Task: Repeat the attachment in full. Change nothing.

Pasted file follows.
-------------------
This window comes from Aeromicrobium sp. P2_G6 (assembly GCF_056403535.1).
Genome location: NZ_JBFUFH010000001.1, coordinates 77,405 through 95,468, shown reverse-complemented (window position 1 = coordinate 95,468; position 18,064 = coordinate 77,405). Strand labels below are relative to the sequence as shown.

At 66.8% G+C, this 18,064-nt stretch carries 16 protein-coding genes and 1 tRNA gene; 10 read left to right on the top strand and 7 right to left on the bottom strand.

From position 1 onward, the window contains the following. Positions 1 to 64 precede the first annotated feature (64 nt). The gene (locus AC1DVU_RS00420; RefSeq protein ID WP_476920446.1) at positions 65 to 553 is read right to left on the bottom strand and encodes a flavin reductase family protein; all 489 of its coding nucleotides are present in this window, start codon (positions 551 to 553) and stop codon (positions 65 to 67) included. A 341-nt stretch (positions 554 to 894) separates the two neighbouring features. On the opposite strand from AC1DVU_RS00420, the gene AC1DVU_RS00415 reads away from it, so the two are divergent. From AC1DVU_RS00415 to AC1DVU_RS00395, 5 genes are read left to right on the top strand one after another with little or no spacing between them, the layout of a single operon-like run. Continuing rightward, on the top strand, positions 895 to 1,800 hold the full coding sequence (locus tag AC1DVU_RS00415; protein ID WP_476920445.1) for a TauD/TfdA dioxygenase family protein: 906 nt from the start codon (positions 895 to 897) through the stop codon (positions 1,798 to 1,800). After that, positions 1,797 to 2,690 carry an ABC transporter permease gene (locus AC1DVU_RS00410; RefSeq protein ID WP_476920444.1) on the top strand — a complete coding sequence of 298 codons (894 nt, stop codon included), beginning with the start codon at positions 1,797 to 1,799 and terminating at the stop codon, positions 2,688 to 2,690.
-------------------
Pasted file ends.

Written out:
This window comes from Aeromicrobium sp. P2_G6 (assembly GCF_056403535.1).
Genome location: NZ_JBFUFH010000001.1, coordinates 77,405 through 95,468, shown reverse-complemented (window position 1 = coordinate 95,468; position 18,064 = coordinate 77,405). Strand labels below are relative to the sequence as shown.

At 66.8% G+C, this 18,064-nt stretch carries 16 protein-coding genes and 1 tRNA gene; 10 read left to right on the top strand and 7 right to left on the bottom strand.

From position 1 onward, the window contains the following. Positions 1 to 64 precede the first annotated feature (64 nt). The gene (locus AC1DVU_RS00420; RefSeq protein ID WP_476920446.1) at positions 65 to 553 is read right to left on the bottom strand and encodes a flavin reductase family protein; all 489 of its coding nucleotides are present in this window, start codon (positions 551 to 553) and stop codon (positions 65 to 67) included. A 341-nt stretch (positions 554 to 894) separates the two neighbouring features. On the opposite strand from AC1DVU_RS00420, the gene AC1DVU_RS00415 reads away from it, so the two are divergent. From AC1DVU_RS00415 to AC1DVU_RS00395, 5 genes are read left to right on the top strand one after another with little or no spacing between them, the layout of a single operon-like run. Continuing rightward, on the top strand, positions 895 to 1,800 hold the full coding sequence (locus tag AC1DVU_RS00415; protein ID WP_476920445.1) for a TauD/TfdA dioxygenase family protein: 906 nt from the start codon (positions 895 to 897) through the stop codon (positions 1,798 to 1,800). After that, positions 1,797 to 2,690 carry an ABC transporter permease gene (locus AC1DVU_RS00410; RefSeq protein ID WP_476920444.1) on the top strand — a complete coding sequence of 298 codons (894 nt, stop codon included), beginning with the start codon at positions 1,797 to 1,799 and terminating at the stop codon, positions 2,688 to 2,690.